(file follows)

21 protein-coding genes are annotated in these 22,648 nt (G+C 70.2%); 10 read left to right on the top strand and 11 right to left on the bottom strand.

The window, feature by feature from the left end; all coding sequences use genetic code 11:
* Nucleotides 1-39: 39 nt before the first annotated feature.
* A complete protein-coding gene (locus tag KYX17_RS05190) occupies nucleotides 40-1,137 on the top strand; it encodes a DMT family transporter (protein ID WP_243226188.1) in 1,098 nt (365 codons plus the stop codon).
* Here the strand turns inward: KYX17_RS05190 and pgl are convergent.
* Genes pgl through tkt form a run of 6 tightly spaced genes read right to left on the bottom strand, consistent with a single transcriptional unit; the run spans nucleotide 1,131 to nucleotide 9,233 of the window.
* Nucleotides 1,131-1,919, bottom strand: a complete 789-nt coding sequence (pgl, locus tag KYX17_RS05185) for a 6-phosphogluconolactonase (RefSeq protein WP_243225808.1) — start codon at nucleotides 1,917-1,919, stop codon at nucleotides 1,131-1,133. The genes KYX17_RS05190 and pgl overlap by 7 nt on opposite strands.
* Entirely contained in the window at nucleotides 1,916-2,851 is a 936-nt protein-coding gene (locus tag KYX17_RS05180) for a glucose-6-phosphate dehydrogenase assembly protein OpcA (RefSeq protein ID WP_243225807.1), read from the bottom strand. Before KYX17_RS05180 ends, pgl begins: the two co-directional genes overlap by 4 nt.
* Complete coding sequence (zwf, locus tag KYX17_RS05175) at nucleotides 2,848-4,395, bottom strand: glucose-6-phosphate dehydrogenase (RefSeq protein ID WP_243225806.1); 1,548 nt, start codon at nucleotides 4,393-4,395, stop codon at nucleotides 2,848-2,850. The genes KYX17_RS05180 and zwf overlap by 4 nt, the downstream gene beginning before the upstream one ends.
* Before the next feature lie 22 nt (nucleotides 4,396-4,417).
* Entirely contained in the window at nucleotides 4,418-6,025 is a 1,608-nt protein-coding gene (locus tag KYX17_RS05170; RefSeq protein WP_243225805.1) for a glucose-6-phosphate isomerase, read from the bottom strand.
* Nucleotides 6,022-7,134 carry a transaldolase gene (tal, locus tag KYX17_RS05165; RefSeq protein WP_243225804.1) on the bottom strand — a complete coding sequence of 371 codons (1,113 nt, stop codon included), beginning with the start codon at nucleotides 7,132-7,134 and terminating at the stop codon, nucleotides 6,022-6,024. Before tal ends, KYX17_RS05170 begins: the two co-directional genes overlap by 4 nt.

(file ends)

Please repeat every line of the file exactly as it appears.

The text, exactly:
21 protein-coding genes are annotated in these 22,648 nt (G+C 70.2%); 10 read left to right on the top strand and 11 right to left on the bottom strand.

The window, feature by feature from the left end; all coding sequences use genetic code 11:
* Nucleotides 1-39: 39 nt before the first annotated feature.
* A complete protein-coding gene (locus tag KYX17_RS05190) occupies nucleotides 40-1,137 on the top strand; it encodes a DMT family transporter (protein ID WP_243226188.1) in 1,098 nt (365 codons plus the stop codon).
* Here the strand turns inward: KYX17_RS05190 and pgl are convergent.
* Genes pgl through tkt form a run of 6 tightly spaced genes read right to left on the bottom strand, consistent with a single transcriptional unit; the run spans nucleotide 1,131 to nucleotide 9,233 of the window.
* Nucleotides 1,131-1,919, bottom strand: a complete 789-nt coding sequence (pgl, locus tag KYX17_RS05185) for a 6-phosphogluconolactonase (RefSeq protein WP_243225808.1) — start codon at nucleotides 1,917-1,919, stop codon at nucleotides 1,131-1,133. The genes KYX17_RS05190 and pgl overlap by 7 nt on opposite strands.
* Entirely contained in the window at nucleotides 1,916-2,851 is a 936-nt protein-coding gene (locus tag KYX17_RS05180) for a glucose-6-phosphate dehydrogenase assembly protein OpcA (RefSeq protein ID WP_243225807.1), read from the bottom strand. Before KYX17_RS05180 ends, pgl begins: the two co-directional genes overlap by 4 nt.
* Complete coding sequence (zwf, locus tag KYX17_RS05175) at nucleotides 2,848-4,395, bottom strand: glucose-6-phosphate dehydrogenase (RefSeq protein ID WP_243225806.1); 1,548 nt, start codon at nucleotides 4,393-4,395, stop codon at nucleotides 2,848-2,850. The genes KYX17_RS05180 and zwf overlap by 4 nt, the downstream gene beginning before the upstream one ends.
* Before the next feature lie 22 nt (nucleotides 4,396-4,417).
* Entirely contained in the window at nucleotides 4,418-6,025 is a 1,608-nt protein-coding gene (locus tag KYX17_RS05170; RefSeq protein WP_243225805.1) for a glucose-6-phosphate isomerase, read from the bottom strand.
* Nucleotides 6,022-7,134 carry a transaldolase gene (tal, locus tag KYX17_RS05165; RefSeq protein WP_243225804.1) on the bottom strand — a complete coding sequence of 371 codons (1,113 nt, stop codon included), beginning with the start codon at nucleotides 7,132-7,134 and terminating at the stop codon, nucleotides 6,022-6,024. Before tal ends, KYX17_RS05170 begins: the two co-directional genes overlap by 4 nt.